My husband and I were married on September 1, 2019. We count ourselves lucky. The timing was perfect, really. We had family and friends who travelled from all over the world to be at our celebration, and while it was … Continue reading
Our Wedding Recap
It’s hard to believe that exactly one month has already passed since Kirk and I got married. September 1, 2019 feels simultaneously as if it was just yesterday and also like a huge chunk of time gone. Nevertheless, it’s been a whirlwind these past four weeks.
We got to spend a few extra days with Kirk’s parents after the wedding, exploring the Rockies and Southern Alberta. Two weeks later, we were in Calgary for the weekend to check out the Beakerhead Spectacle (watch out for another post about that) and the final day of the Nick Cave: Feat exhibit at the Glenbow Museum, and, this Friday, we spent the night in downtown Edmonton on a staycation after attending the first of two performances by Elton John on his farewell tour.
Despite the endless hubbub since, I honestly look back at our wedding with the fondest of memories and, at this point in my life, it truly was one of the best days I’ve ever experienced. For our one month anniversary, I thought it’d be fun to do a quick recap of the what, where, when, how, and why of it all.
In a previous post about Edmonton wedding venues, I shared our pick: Ampersand 27. It turned out to be the perfect size for us. During our initial meetings with the restaurant manager and hotel catering manager (from the Varscona), we had estimated around 80 guests. When we sent out our invitations, we actually nearly doubled the guest list. Yet, in the end, only 60 guests RSVP’d as attending. We were able to fit everyone into the main dining area for both the ceremony and reception without issue, so this is an ideal spot for those planning for a small to medium party.
The interior of Ampersand 27 is magical. With a gorgeously designed space, it requires very little extra decoration. There are twinkling lights and dangling balls on the ceiling, and the mantle place makes such a pretty backdrop. The lounge is also lovely for dancing and there’s a lengthy bar top to allow guests a place to perch when they’re waiting for a beverage. The hospitality suite at the back of the restaurant provided a quieter spot for people to chat and rest their feet later in the evening.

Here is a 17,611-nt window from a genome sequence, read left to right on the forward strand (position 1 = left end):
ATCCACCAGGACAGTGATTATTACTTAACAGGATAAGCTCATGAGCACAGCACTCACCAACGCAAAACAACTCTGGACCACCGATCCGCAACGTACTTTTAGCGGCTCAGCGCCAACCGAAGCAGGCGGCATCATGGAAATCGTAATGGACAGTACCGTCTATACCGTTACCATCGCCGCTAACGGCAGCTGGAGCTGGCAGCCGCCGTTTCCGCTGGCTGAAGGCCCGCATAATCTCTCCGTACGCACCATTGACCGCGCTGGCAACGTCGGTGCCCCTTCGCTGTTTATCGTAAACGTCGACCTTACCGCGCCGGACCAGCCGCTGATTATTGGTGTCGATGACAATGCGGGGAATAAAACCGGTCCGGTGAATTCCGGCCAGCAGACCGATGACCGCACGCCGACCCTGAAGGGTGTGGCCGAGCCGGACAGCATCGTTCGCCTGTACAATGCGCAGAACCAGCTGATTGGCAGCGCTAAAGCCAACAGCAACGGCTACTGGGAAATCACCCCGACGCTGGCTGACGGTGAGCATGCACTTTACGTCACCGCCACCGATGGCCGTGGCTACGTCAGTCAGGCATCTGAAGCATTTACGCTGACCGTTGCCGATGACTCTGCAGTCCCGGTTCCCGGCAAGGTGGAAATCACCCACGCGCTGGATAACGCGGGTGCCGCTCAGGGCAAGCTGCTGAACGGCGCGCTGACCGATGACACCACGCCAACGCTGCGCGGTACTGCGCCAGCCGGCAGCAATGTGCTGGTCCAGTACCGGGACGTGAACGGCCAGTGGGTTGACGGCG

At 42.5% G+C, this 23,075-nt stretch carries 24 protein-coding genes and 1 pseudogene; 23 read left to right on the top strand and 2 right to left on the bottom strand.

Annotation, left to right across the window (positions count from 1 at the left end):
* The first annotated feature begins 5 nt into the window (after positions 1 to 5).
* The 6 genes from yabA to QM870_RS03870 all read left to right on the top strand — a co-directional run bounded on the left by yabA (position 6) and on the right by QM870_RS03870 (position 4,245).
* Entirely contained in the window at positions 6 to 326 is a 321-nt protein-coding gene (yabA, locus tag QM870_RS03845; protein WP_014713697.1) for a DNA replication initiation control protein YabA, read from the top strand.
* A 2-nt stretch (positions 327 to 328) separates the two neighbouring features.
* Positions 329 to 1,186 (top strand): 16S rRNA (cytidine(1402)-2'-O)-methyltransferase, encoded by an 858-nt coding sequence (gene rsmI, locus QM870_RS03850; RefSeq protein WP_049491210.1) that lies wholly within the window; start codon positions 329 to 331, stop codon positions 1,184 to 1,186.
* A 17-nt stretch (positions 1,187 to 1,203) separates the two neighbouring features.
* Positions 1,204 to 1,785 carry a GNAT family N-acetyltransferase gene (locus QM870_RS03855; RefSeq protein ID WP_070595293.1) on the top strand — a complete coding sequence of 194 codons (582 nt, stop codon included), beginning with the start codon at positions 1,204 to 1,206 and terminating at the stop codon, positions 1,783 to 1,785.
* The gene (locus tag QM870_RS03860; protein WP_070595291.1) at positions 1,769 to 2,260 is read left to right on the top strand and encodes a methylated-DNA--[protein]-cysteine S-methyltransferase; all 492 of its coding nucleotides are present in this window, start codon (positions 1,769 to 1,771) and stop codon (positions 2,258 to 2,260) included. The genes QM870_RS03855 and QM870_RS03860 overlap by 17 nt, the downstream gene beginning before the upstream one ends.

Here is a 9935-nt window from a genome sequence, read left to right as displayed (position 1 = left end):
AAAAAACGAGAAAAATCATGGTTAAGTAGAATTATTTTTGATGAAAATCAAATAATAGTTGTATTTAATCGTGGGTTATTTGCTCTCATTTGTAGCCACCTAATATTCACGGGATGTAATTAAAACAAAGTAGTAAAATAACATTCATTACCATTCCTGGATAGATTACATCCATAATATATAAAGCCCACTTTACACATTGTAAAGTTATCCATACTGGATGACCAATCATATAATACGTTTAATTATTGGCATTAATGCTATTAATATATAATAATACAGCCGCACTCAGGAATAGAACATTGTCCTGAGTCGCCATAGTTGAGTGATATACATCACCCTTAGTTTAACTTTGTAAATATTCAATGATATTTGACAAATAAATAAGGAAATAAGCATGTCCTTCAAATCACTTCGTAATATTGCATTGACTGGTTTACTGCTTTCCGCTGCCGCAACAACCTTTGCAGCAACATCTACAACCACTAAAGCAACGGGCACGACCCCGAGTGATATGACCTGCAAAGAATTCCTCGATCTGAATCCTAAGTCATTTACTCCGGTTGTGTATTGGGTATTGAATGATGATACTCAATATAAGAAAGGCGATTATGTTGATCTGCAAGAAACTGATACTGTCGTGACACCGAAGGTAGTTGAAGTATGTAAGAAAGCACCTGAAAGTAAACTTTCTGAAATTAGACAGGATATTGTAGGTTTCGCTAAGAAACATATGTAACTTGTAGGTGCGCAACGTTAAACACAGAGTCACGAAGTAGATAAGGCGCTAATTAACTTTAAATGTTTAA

In terms of the food, we really wanted the dinner to feel like an intimate gathering and opted for a family-style dinner with large shared plates to be passed around the table and both red and white table wine. There was absolutely no shortage when it came to the starters (caprese salad, roasted cauliflower, and gnocchi), mains (rib eye steak, smoked salmon, and roasted chicken), sides (carrots, smashed potatoes, Brussels sprouts, and broccolini), and desserts (white chocolate cheesecake and chocolate brownies). Everyone praised the kitchen and left full. We also started the reception with a cocktail hour that served a mix of hors d’oeuvres as well as cheese and charcuterie, tea, coffee, and sparkling wine. Late in the evening, we offered a snack of mac and cheese fritters, Ahi tuna, and, our favourite, pork belly baos. Drink tickets were also distributed to our guests to be redeemed towards anything from highballs to beer and whiskey to cocktails.
Once we knew our venue and the date of our wedding, we promptly started looking for a photographer. There are a lot of options in Edmonton and the list is extensive. Since I tend to use Instagram quite a bit, I narrowed down the search by seeking out potential local candidates using hashtags. When I compiled my favourites, I emailed each of them to ask about their availability and pricing. That helped me to gauge if they’d even be a possibility. Our budget wasn’t large, but we also didn’t want to skimp on the person who would be capturing our memories. Once Kirk and I agreed on a few of them, we set up meetings to see how we’d get along. They were all great; however, one really stood out.